Facts about Farkleberry – Vaccinium arboreum

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Farkleberry Quick Facts
Name: Farkleberry
Scientific Name: Vaccinium arboreum
Origin Central Florida westward to central Oklahoma, southeastern Missouri, southeastern Kansas, and the Edwards Plateau of Texas
Colors Initially green and slowly turn darker until they are a deep blue to black
Shapes Black, lustrous, globose berry 0.2 to 0.4 inch (5-9 mm) in diameter.
Flesh colors Dry, hard, and mealy
Taste Sweet to sour
Health benefits Beneficial for diarrhea, dysentery, sore throats, chronic ophthalmia, leucorrhoea and many more
Vaccinium arboretum commonly known as Farkleberry is a large, much-branched tree belonging to Ericaceae (Heath family).  Historically Farkleberries cousins include blueberry, bilberry, huckleberries and more distantly cranberries.  Other medicinal plants in this family include uva ursi and madrone.  All of these plants tend to have astringency. The plant is native to central Florida westward to central Oklahoma, southeastern Missouri, southeastern Kansas, and the Edwards Plateau of Texas. It extends northward to southern Illinois, southern Indiana, and Virginia. Farkleberry, Sparkleberry, Winter huckleberry, Tree sparkleberry, Tree-huckleberry, tree whortleberry, winter whortleberry and Missouri farkleberry are few of the well-known common names of the plant. The plant is harvested from the wild for local use as a food, medicine and source of materials. The tree usually flowers abundantly and is sometimes grown as an ornamental.

The species name, arboreum, stems from the Latin root “arbor,” meaning “a tree,” because it is the only North American member of the Vaccinium genus that reaches a size comparable to that of a tree. The common name sparkleberry began to show up in the literature by 1891 and was given to the plant because of its rather shiny berries. The common name farkleberry is supposed to be a misinterpretation of the word sparkleberry.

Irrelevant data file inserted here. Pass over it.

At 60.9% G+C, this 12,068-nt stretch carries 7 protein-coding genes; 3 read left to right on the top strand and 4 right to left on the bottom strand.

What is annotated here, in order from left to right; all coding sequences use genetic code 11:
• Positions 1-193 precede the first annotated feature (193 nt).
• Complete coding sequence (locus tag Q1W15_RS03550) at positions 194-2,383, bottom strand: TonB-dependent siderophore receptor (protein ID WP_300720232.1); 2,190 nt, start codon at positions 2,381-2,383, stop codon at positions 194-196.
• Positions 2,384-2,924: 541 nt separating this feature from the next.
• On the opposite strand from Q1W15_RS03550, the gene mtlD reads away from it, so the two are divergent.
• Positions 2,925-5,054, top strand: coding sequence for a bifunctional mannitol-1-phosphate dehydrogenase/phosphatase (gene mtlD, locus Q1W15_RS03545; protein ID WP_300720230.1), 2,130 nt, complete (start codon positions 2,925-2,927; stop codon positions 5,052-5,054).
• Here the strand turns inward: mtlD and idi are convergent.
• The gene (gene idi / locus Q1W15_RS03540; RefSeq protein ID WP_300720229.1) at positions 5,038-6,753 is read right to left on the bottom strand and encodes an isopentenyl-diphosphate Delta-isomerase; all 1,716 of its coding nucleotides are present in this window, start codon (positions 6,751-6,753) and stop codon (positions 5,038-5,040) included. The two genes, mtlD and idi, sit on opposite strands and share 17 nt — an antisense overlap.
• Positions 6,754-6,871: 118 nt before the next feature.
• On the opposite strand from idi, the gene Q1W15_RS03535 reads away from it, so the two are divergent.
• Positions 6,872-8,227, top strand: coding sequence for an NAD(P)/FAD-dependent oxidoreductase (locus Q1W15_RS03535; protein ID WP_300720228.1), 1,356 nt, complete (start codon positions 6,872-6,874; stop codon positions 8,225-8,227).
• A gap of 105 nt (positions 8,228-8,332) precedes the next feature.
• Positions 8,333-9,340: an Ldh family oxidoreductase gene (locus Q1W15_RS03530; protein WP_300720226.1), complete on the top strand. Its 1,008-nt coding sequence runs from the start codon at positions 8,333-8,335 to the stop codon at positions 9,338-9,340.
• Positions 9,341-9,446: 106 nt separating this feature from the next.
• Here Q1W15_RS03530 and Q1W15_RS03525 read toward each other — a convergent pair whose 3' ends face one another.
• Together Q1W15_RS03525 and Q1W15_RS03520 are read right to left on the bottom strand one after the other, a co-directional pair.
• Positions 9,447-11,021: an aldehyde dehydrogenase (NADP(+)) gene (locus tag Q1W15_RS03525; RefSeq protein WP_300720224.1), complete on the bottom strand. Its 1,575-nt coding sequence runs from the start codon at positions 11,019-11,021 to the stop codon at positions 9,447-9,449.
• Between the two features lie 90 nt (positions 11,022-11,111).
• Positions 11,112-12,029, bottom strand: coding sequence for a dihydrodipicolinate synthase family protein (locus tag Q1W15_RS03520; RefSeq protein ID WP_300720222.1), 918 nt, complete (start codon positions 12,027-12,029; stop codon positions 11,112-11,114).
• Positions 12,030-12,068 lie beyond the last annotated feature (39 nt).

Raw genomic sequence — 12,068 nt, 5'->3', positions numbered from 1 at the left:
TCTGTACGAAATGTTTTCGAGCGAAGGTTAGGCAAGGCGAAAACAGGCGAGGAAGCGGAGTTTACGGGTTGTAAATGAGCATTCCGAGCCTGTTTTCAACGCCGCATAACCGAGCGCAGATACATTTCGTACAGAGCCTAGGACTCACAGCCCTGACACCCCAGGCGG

Farkleberry Facts

Name Farkleberry
Scientific Name Vaccinium arboreum
Native Central Florida westward to central Oklahoma, southeastern Missouri, southeastern Kansas, and the Edwards Plateau of Texas. It extends northward to southern Illinois, southern Indiana, and Virginia
Common Names Farkleberry, Sparkleberry, Winter huckleberry, Tree sparkleberry, Tree-huckleberry, tree whortleberry, winter whortleberry, Missouri farkleberry
Name in Other Languages English: Farkleberry, Sparkleberry, Winter huckleberry, Tree sparkleberry, Tree-huckleberry, tree whortleberry, winter whortleberry, Missouri farkleberry,
French: Airelle en arbre, myrtillier en arbre
German: Schweinsbeere
Italian: Mirtillo arboreo
Plant Growth Habit Large, stiff-branched, evergreen or persistent-leaved, upright shrub or small tree
Growing Climates Grows on sand dunes, hammocks, granitic outcrops, dry sterile hillsides, rocky woods, abandoned fields, meadows, wet bottomlands, along creek banks, coastal plain, in Piedmont, Moist sandy soils by ponds and streams, stream banks, bluffs, rocky ledges, rocky canyons, rocky ravines, rocky bluffs, sandstone glades, barren upland savannas, sand dunes, sandy savannas, pinelands, thickets, clearings, fields, coastal scrub forests, wooded streams
Soil Found growing on moist, acid, sandy, well-drained soils
Plant Size 3–5 m (7.5-12.5 feet) rarely 9 m) (22.5 feet) tall, with a diameter at breast height of up to 35 cm (14 inches)
Bark Outer bark is gray to grayish-brown, thin, and smooth, with narrow ridges
Twigs Slender, rigid twigs are reddish-brown to reddish-green or gray, and glaucous, glabrous, or glandular-pubescent
Leaf Simple, alternate leaves are coriaceous, glabrous, and lustrous above. The lower surface is glaucous, duller green, and often glandular-pubescent.  Leaves are obovate to elliptic, approximately 1 to 3 inches (3-8 cm) in length with entire or obscurely denticulate margins